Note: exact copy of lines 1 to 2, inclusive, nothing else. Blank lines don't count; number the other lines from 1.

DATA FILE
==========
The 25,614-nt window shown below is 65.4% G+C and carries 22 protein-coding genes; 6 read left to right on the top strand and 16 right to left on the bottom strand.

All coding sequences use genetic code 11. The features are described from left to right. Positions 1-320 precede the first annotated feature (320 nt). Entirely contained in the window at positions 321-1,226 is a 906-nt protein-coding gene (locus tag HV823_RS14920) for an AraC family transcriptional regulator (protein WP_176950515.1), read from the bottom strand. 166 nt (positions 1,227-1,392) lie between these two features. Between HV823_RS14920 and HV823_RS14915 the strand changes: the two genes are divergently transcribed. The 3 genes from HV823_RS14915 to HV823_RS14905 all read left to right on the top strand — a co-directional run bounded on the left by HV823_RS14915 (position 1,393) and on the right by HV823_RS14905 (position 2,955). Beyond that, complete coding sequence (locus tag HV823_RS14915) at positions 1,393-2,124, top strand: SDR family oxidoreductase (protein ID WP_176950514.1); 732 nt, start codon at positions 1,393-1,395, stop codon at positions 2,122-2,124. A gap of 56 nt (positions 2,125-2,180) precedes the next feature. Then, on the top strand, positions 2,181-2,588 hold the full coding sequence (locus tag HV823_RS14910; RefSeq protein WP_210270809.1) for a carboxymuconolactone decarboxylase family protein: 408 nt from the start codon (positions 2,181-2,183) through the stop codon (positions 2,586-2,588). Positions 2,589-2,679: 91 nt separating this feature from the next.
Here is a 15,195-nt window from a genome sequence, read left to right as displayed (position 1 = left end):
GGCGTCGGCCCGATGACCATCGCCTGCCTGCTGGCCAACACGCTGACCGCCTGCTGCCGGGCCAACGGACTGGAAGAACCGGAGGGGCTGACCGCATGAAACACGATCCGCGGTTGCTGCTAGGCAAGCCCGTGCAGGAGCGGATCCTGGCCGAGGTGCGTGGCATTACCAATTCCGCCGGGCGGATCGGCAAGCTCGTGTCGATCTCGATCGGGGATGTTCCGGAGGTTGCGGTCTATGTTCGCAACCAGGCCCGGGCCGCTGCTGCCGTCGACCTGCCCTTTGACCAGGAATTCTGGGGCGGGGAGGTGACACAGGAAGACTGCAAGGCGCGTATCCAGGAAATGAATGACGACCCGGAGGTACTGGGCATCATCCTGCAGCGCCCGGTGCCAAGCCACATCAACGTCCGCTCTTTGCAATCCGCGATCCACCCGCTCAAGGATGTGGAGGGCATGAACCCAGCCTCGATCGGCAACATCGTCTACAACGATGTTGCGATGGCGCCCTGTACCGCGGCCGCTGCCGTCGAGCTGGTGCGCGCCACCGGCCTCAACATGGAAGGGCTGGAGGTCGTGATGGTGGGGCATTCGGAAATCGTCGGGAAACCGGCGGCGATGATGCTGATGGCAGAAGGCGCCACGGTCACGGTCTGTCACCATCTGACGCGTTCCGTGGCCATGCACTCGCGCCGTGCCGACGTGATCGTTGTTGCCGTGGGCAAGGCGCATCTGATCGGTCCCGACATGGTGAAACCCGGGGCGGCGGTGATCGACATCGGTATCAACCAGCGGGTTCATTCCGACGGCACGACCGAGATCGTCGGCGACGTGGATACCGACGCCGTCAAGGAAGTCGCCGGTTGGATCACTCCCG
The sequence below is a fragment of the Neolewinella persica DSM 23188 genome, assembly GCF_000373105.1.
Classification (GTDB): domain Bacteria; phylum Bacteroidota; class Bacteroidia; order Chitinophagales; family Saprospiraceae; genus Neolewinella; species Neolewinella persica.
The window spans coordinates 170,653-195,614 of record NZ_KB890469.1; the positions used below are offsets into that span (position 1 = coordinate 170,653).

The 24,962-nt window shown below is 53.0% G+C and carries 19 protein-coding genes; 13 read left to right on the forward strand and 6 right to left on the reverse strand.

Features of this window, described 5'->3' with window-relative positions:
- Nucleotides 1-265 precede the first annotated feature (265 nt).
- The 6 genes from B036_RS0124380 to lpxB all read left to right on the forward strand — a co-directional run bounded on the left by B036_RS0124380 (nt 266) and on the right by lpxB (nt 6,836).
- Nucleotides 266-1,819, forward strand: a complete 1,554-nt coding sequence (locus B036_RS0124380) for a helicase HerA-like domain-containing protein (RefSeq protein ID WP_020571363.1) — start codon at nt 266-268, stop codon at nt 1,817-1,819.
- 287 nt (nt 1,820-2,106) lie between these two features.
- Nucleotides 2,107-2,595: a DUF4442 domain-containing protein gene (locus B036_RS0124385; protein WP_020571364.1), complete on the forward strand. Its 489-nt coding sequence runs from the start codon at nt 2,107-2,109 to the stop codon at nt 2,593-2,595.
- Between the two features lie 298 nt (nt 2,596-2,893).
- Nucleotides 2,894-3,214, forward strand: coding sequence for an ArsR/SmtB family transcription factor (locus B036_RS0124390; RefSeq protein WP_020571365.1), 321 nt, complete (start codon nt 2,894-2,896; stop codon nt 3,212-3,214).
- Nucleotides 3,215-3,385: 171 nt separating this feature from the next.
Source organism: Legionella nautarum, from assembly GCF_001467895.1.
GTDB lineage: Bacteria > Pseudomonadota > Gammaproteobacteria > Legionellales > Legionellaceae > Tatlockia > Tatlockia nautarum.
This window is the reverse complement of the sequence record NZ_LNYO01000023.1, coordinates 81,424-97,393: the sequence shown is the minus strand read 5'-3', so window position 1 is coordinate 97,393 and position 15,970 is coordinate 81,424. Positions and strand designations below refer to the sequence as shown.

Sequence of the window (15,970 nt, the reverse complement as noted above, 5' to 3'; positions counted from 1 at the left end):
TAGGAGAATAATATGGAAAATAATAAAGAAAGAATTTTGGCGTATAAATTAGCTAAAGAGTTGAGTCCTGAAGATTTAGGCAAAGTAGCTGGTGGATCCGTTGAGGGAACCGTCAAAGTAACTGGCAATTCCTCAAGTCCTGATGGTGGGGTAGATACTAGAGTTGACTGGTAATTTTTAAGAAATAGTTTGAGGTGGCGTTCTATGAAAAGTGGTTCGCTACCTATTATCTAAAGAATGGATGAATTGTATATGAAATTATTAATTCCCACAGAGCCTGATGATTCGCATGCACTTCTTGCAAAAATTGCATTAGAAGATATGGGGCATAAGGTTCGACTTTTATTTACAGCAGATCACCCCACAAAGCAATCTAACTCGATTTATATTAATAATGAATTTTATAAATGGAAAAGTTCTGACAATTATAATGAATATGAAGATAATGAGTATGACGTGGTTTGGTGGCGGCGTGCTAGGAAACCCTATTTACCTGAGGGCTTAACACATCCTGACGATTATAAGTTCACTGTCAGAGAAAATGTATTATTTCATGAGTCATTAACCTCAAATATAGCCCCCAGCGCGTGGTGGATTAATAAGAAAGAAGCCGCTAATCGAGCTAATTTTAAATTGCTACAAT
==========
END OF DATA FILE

The 25,614-nt window shown below is 65.4% G+C and carries 22 protein-coding genes; 6 read left to right on the top strand and 16 right to left on the bottom strand.

All coding sequences use genetic code 11. The features are described from left to right. Positions 1-320 precede the first annotated feature (320 nt). Entirely contained in the window at positions 321-1,226 is a 906-nt protein-coding gene (locus tag HV823_RS14920) for an AraC family transcriptional regulator (protein WP_176950515.1), read from the bottom strand. 166 nt (positions 1,227-1,392) lie between these two features. Between HV823_RS14920 and HV823_RS14915 the strand changes: the two genes are divergently transcribed. The 3 genes from HV823_RS14915 to HV823_RS14905 all read left to right on the top strand — a co-directional run bounded on the left by HV823_RS14915 (position 1,393) and on the right by HV823_RS14905 (position 2,955). Beyond that, complete coding sequence (locus tag HV823_RS14915) at positions 1,393-2,124, top strand: SDR family oxidoreductase (protein ID WP_176950514.1); 732 nt, start codon at positions 1,393-1,395, stop codon at positions 2,122-2,124. A gap of 56 nt (positions 2,125-2,180) precedes the next feature. Then, on the top strand, positions 2,181-2,588 hold the full coding sequence (locus tag HV823_RS14910; RefSeq protein WP_210270809.1) for a carboxymuconolactone decarboxylase family protein: 408 nt from the start codon (positions 2,181-2,183) through the stop codon (positions 2,586-2,588). Positions 2,589-2,679: 91 nt separating this feature from the next.